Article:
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To those who celebrate, Christmas is a chance to come together and spend time with loved ones. It’s also a time to indulge in food, relaxation and, of course, presents. Globally, families are set to spend 84% of monthly income on Christmas gifts this year. For many of these families, the manic lead up to Christmas involves last minute or rushed present-buying. Shopping for a long list of people with lack of spare time sometimes leads us to buying gifts that didn’t have much thought put into them. Consequently, this has led to monumental waste levels, with £700 million being spent on unwanted presents each Christmas in the UK alone. Wasted gifts are only a small part of a monumental issue surrounding Christmas. Nevertheless, even making small changes can help take steps towards a more sustainable future of Christmases to come.
Buying Christmas presents for loved ones can be an exciting time, especially if you actually have time to do it. But many people feel the last minute stress, with only 44% of Brits completing their Christmas shopping by December 19th last year. Last minute shopping can send you into a panic, picking up the first thing you see on the shelf whilst convincing yourself “that’ll do”. It’s the lack of time we have that causes hasty purchases, not to mention Black Friday sending consumers into a panicking frenzy the previous month. Utilising time could be a vital way to tackle Christmas shopping sustainably and avoid wasting gifts.
Christmas is one of the only times we collectively relax. In the fast-paced environment we live in, constantly speeding up, it’s a rare opportunity to press pause. Buying presents beforehand, whilst managing work and home life, is a balance that never gets easier to strike. But, in order to avoid buying last minute gifts “just because”, allocating more time to shop for meaningful presents is a solution. Purchasing Christmas gifts isn’t exclusive to that time of the year, you can buy all year round and save it for the special day. Plus, buying gifts that aren’t “limited edition” for the festive season gives more freedom with how it is used, reducing the risk of waste.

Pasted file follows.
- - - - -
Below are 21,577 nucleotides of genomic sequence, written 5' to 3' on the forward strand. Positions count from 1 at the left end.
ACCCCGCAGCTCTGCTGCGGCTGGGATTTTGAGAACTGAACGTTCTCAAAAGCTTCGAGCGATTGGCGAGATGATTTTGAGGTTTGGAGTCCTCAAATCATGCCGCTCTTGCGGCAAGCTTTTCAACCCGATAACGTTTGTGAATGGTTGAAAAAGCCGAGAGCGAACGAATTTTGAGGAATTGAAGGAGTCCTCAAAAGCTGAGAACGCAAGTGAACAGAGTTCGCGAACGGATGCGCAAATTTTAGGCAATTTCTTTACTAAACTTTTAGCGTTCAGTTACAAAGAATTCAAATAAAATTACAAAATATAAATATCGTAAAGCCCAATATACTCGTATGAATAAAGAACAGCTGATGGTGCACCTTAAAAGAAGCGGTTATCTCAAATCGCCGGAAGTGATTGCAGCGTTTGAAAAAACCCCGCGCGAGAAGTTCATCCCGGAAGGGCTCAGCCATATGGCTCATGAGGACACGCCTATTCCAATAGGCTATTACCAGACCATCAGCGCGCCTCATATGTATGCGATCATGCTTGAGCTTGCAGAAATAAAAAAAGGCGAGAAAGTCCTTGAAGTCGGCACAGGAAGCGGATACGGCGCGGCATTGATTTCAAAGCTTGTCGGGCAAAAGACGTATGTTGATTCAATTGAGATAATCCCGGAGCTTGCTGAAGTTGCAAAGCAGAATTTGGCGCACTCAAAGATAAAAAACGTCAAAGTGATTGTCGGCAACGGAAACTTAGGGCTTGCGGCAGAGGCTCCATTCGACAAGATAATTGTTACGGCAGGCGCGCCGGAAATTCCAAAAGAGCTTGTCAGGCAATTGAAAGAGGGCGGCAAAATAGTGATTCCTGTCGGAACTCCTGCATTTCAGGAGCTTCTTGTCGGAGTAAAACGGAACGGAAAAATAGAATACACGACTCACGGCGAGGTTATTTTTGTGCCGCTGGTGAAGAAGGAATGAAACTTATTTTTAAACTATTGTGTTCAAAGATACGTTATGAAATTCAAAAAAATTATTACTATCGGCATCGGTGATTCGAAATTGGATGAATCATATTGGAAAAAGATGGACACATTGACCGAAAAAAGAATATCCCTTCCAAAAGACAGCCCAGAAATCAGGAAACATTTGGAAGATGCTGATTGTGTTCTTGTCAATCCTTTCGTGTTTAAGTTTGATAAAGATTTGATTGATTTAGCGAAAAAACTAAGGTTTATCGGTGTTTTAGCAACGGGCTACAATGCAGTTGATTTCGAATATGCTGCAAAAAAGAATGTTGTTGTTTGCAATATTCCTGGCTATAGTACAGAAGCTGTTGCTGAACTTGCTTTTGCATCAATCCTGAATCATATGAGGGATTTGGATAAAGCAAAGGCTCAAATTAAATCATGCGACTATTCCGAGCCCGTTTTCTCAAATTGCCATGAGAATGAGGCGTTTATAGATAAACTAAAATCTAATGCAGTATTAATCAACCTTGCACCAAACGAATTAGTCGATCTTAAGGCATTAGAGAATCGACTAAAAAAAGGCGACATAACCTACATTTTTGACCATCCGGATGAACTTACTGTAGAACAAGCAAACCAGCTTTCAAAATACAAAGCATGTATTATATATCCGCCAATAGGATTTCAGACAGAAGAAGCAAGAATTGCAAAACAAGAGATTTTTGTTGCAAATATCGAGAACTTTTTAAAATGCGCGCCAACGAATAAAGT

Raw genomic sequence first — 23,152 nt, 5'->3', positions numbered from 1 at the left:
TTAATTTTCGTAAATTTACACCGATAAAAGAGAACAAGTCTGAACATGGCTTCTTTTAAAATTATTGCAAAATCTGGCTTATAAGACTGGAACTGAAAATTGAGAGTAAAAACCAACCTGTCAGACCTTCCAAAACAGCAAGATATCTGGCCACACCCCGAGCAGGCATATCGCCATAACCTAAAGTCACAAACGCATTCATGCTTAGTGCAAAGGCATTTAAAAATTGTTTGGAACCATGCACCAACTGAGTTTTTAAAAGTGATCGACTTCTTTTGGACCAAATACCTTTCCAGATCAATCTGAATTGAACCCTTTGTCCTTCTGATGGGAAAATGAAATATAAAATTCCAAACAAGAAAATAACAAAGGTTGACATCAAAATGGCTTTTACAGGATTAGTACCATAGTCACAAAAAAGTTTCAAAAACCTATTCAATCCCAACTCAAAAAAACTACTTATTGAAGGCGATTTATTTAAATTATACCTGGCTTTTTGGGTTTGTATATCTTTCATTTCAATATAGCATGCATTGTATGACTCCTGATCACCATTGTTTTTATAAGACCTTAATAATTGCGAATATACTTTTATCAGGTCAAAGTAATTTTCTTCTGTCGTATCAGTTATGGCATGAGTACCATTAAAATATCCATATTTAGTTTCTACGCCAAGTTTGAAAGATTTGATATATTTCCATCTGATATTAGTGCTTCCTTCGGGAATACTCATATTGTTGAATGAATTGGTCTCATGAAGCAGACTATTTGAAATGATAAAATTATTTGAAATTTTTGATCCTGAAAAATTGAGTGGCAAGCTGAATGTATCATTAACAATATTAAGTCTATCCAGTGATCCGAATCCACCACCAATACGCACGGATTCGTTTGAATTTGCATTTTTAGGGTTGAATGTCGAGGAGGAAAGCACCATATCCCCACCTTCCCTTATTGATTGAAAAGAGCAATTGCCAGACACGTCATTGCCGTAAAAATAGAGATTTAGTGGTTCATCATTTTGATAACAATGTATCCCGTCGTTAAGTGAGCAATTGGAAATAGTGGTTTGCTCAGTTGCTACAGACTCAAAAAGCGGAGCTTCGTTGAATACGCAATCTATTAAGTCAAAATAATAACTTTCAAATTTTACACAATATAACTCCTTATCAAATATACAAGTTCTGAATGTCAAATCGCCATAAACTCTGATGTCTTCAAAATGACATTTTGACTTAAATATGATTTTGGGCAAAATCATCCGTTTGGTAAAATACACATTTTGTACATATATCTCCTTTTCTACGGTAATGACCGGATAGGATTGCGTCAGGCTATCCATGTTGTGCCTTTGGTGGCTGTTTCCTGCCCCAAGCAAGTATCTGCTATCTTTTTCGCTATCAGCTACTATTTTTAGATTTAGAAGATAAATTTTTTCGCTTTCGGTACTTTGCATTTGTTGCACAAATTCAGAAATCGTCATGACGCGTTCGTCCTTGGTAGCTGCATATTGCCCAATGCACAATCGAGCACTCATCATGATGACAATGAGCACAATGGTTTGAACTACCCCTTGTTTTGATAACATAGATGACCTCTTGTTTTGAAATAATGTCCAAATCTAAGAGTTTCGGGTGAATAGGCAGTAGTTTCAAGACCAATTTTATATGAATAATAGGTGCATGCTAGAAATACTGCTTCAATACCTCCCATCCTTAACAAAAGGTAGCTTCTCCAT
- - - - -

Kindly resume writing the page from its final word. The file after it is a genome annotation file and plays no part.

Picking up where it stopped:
That being said, we are all “time-poor”, meaning that a lot of consumers have no choice but to opt for the last minute dash. If you’d like to give someone a meaningful gift but you don’t have the time to look, then simply spending time with them is a special alternative. The gift of time is increasingly more valuable, WGSN even regards it as a currency for the next coming years. WGSN also highlights impending consumer shifts for wellbeing, prioritising “other-care” over “self-care”. Cooking a meal together, going for a walk or just grabbing a coffee are simple ways to have some quality time with someone. As the amount of free time we have shrinks, spending this precious currency on someone you care about is as valuable as any gift. For some, even priceless.
It may be hard to picture Christmas without wrapped presents under a tree, but giving someone an experience is just as special. Tickets to exhibitions, a spa trip or even treating them to a dining experience means that the gift can extend past Christmas time and can be something to look forward to. Buying an experience is a suitable alternative to a product, as it reduces consumption, packaging and waste of materials. Emphasising the importance of time, these experiences often encourage connection and can contribute to better mental wellbeing.
Awkwardness, guilt and rejection are all feelings that are often associated with regifting. Whether it was your present, or someone else’s you passed on, it can make for an uncomfortable situation. This stigma surrounding regifting has resulted in many unwanted gifts being wasted, sitting at home or being discarded. Around 23 million unwanted gifts are destined for landfill just in the UK, which equates to a concerning 1 in 5 presents.
Although considered a faux pas, regifting is an opportunity to give an unused present a new home. It’s a great sustainable alternative: promoting longevity of a product, reducing consumption and preventing waste. After all, as the saying goes: “one man’s trash is another man’s treasure”. So, the next time you receive a gift that you think someone else would benefit from, pass it on! Similarly, if you find out your present has been regifted to someone else, shake off the feeling of rejection and embrace this sustainable approach.
+ Highlight Image: © Mel Poole via Unsplash